The Gisborne District Council has put in a submission opposing this grabbing of our precious coast by this small, private tribal grouping. They could hardly have done otherwise since the function of a local council is to represent the interests of its ratepayers, and the privatisation of the hitherto publicly owned beaches as a result of National’s thieving and racist Marine and Coastal Area Act is certainly not in the interests of the non-iwi citizens of Gisborne or indeed of the wider New Zealand public.

67 submissions have been made in respect of this claim and, in a typical display of of his pro-iwi bias and his unscrupulous methods, Finlayson has used his office to dilute these submissions into a very brief form and has given them to his hand-picked “independent assessor”, retired High Court judge, Judith Potter, to make a non-binding “assessment”.

In view of Finlayson’s deceitful tactics in creating the Marine and Coastal Area Act, one should not be too surprised if Potter gives Ngati Porou what they want, regardless of the fact that they do not qualify for customary marine title since they are unable to show “exclusive” occupation of the coast since 1840 “without substantial interruption”. “Exclusive” means that they alone have used it without “substantial interruption”.

Until National passed the Marine and Coastal Area Act in 2011 the beaches,coast and seabed were publicly owned and from the earliest days of settlement colonists rode their horses and trekked over all parts of the New Zealand coast, as walking or horse riding along the sandy beaches was much easier than going inland through the trackless forests. Thus any claim that a tribe might have enjoyed exclusive use of parts of the coast line without substantial interruption is plain nonsense. But Finlayson is not one to let the facts get in the way of his ever more outrageous giveaways of public resources to his favoured tribes.

How can Potter come up with an assessment based on the facts when the submissions, outlining the facts, have been so diluted by “summarisation” on the part of Finlayson’s Office of Treaty Settlements? The poor woman will be working form a skewed brief. One of those who made a submission on this claim was the Council of Recreational Associations of New Zealand (CORANZ), which represents those who use the outdoors for their various activities. Their submission consisted of 20 pages with maps. However, despite the large number of organisations and members that CORANZ represents, Finlayson’s department reduced this 20 page submission to three sentences!!!!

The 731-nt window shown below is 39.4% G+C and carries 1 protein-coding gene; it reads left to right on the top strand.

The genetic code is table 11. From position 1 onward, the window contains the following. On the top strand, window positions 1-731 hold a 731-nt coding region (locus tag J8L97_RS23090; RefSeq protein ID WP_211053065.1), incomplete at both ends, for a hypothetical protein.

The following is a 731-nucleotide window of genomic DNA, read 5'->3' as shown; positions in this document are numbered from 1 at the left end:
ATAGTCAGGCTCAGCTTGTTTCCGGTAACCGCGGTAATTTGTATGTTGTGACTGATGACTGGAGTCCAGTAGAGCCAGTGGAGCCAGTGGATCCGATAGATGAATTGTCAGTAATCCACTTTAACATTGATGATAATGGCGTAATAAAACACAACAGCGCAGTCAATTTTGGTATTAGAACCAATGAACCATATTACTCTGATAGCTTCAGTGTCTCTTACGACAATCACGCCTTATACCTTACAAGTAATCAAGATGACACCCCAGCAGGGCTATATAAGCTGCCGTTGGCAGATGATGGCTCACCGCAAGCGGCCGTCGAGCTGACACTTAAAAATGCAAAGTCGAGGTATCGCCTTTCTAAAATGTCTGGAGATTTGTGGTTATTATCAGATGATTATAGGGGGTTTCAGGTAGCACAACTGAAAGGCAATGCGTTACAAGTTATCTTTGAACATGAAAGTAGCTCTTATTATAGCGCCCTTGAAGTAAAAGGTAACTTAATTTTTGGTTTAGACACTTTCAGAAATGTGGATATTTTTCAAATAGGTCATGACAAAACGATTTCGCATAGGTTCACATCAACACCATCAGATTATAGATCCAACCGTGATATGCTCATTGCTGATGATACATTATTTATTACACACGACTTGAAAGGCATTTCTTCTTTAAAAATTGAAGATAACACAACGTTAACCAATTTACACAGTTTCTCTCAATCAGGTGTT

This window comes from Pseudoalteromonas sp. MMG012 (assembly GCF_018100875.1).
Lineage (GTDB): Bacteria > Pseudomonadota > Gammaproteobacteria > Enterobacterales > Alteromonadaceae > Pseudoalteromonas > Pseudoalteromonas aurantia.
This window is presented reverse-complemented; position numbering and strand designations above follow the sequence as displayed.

At present regional and unitary local councils have responsibility for the ocean and seabed out to 12 nautical miles and, in the event of Ngati Porou succeeding in any part of their claim, they will be in a position – over time –  to stop people fishing, surfing, etc. and stop the construction of buoys, wharves, etc. They will also be able to declare whole areas (probably the best fishing grounds and surf breaks)  ”wahi tapu” (forbidden territory), meaning that any member of the public who steps on such an area of our formerly publicly owned beaches can be fined up to $5,000, with tribal wardens being empowered to patrol such areas  - yet another result of the Marine and Coastal Area Act.

The Ngati Pahuwera tribe is claiming customary title over about 30 km of coastline either side of the mouth of the Mohaka River, between Wairoa and Napier. This is a traditional area for Napier folk to fish, walk their dogs, swim, surf, etc.

The claim by the Rongomaiwahine tribe to a large area of coast around the Mahia peninsula. It extends from the mouth of the Nuhaka River, then around the whole of the Mahia peninsula and up as far as Whareongaonga point, just south of Young Nick’s Head.